Improved EyeWriter Eye-Tracking System Can Help Patients Draw, Create

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by Mary Chapman |

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Eyewriter eye-tracking device

With a new version of a low-cost eye-tracking system called EyeWriter, artists and others who are paralyzed due to amyotrophic lateral sclerosis (ALS) can more accurately draw and create images using only their eyes.

The latest EyeWriter 2.0 software improves the system’s accuracy and now also allows the device’s use by those who have head movement. It is open-source — meaning its original source code has been made freely available and may be redistributed and modified.

Notably, while traditional commercial eye trackers run between roughly $9,000 and $20,000, EyeWriter currently costs about $200 in parts. Instructions on how to build a version of EyeWriter 2.0 are available here.

According to its developers, EyeWriter 2.0 improves the device’s accuracy and allows its use by those who wear eyeglasses or who have head movement, such as patients with multiple sclerosis. The original device was designed for individuals who are motionless.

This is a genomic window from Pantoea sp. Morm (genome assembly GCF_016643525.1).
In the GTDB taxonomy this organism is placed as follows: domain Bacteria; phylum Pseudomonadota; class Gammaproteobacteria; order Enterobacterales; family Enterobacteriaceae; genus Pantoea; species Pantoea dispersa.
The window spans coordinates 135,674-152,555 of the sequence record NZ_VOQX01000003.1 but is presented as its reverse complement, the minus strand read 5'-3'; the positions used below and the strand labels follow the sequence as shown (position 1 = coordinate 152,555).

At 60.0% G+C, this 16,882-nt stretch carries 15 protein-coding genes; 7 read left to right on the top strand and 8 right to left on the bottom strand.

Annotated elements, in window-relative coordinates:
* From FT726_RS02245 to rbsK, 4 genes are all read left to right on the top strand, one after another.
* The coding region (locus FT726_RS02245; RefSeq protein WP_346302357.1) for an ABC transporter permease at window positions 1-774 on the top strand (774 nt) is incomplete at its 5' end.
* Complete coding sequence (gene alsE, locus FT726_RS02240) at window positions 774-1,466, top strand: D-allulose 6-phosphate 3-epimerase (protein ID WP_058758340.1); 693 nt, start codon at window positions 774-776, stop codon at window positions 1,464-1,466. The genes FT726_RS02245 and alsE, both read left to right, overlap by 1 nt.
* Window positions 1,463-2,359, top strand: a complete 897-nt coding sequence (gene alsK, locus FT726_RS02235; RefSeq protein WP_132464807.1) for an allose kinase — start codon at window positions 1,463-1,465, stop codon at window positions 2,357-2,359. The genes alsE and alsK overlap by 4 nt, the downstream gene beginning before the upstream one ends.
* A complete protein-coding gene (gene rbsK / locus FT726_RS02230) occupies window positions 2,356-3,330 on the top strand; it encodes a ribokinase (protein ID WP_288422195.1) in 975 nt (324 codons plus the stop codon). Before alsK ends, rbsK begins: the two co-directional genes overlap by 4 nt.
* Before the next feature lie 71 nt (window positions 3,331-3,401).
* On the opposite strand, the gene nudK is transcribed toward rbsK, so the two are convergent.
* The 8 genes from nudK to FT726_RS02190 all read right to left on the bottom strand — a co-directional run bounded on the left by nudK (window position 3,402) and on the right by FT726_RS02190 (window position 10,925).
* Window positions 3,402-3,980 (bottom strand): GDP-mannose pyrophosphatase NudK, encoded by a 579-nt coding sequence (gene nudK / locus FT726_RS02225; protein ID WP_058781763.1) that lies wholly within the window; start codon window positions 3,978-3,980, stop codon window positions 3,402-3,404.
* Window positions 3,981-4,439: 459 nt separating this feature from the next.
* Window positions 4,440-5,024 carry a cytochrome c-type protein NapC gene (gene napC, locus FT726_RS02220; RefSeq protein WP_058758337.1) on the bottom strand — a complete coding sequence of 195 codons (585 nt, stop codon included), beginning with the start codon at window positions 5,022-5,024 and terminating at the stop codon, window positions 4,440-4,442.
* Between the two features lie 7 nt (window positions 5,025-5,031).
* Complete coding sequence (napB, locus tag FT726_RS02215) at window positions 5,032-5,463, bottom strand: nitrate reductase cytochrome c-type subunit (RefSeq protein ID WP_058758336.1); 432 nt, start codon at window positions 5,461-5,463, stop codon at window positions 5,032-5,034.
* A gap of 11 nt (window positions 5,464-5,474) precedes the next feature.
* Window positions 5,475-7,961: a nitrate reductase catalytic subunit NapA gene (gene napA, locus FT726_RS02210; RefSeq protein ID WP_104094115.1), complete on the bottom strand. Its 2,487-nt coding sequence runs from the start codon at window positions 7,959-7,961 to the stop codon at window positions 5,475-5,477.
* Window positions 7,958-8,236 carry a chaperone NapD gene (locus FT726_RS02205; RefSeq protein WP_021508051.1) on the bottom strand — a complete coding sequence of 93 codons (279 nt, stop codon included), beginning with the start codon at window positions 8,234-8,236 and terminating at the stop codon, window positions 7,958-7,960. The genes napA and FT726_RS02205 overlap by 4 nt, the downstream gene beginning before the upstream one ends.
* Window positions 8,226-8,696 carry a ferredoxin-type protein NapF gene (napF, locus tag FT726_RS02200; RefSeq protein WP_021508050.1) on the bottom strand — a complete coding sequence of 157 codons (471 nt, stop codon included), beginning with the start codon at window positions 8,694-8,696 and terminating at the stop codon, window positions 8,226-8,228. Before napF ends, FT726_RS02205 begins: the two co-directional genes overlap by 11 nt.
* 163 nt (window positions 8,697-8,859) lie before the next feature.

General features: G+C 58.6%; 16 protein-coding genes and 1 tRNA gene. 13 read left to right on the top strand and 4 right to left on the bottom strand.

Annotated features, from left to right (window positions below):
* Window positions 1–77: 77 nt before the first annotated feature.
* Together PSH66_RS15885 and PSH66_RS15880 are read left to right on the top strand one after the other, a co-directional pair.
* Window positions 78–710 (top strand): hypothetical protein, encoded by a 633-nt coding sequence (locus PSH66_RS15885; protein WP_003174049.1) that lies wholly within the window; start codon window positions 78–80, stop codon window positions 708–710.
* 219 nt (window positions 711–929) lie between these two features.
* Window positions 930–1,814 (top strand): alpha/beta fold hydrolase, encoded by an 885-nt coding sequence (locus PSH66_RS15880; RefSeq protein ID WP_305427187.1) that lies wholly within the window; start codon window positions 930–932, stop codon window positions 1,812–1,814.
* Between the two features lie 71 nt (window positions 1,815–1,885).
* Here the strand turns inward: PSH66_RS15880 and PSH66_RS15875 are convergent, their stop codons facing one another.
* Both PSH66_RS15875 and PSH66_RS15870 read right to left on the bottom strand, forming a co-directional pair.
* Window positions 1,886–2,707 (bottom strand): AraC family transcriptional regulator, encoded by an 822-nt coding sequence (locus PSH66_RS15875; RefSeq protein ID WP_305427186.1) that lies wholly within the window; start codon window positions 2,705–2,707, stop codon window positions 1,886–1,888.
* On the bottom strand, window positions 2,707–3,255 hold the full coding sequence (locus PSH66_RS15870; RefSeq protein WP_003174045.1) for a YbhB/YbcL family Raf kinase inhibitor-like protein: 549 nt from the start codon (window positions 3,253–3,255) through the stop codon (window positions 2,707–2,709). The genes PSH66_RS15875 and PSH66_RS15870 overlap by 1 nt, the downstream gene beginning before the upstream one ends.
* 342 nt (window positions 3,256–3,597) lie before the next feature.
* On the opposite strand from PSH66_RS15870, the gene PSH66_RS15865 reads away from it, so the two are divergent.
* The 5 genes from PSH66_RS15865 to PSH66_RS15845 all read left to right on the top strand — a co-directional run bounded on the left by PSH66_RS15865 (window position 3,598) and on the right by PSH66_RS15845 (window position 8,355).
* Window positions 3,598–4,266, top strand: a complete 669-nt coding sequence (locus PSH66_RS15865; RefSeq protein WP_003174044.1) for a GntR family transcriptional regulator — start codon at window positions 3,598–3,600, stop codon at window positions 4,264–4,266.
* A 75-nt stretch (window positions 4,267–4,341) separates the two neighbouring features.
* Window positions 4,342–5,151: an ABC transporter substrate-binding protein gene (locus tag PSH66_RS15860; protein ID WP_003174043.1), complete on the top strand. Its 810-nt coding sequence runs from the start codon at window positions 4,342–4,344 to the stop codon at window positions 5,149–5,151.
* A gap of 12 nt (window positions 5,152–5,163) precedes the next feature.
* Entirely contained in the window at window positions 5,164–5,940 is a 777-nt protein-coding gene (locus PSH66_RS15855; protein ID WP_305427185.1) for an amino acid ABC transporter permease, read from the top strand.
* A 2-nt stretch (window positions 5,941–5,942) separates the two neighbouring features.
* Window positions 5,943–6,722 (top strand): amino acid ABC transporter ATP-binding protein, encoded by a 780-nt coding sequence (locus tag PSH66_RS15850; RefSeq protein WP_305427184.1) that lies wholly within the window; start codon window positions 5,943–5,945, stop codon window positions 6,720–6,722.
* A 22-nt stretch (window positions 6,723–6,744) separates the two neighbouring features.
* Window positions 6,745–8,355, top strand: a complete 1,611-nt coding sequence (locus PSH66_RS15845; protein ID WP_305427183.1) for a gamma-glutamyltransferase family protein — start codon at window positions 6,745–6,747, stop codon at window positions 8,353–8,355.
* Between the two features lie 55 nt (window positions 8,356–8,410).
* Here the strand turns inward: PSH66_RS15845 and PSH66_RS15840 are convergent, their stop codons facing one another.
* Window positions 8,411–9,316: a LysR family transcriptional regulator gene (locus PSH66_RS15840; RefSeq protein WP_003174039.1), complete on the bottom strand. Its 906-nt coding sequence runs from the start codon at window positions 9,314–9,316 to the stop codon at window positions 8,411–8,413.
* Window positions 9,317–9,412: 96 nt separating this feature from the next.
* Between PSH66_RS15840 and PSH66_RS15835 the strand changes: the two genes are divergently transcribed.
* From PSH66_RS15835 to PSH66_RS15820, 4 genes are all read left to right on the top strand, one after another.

EyeWriter technology uses cameras and software to track eye movements from an incoming camera or video image, which then translate to a screen where patients can draw or write. The eye-drawing software that’s designed for use with the EyeWriter tracking software also can be used with current commercial eye trackers.

The new design utilizes a camera and light-emitting diode (LED) system that can be used by those whose heads tend to move, including people with MS, which can cause tremors. The device, which allows pupil isolation and tracking in real time, also can be integrated with a robotic arm that can draw the artwork people make with their eyes.

Inexpensive cameras and open-source computer vision software are used to track the wearer’s eye movements. Computer vision is an interdisciplinary scientific field that deals with how computers can gain high-level understanding from digital images or videos.

The system’s core development team consists of artists and engineers from Free Art and Technology (FAT), an organization that aims to spark enrichment through technology and media, OpenFrameworks, an open-source toolkit, and the Graffiti Research Lab, which outfits urban artists with open source technology. The Graffiti Research Lab features artists Tempt1, Evan Roth, Chris Sugrue, Zach Lieberman, Theo Watson, and James Powderly.

The EyeWriter was originally developed about a decade ago for Tony Quan — tag name Tempt One or Tempt1 — a graffiti artist who rose to prominence in Los Angeles in the early 1980s. Diagnosed with ALS in 2003 and now fully paralyzed, Quan has been able to use the EyeWriter to continue his art.

The developers’ long-term aim is to establish a professional and social network of software developers, hardware hackers, urban projection artists, and ALS patients globally who use local materials and open-source research to connect and create eye art.

To contact the EyeWriter team, send an e-mail to [email protected].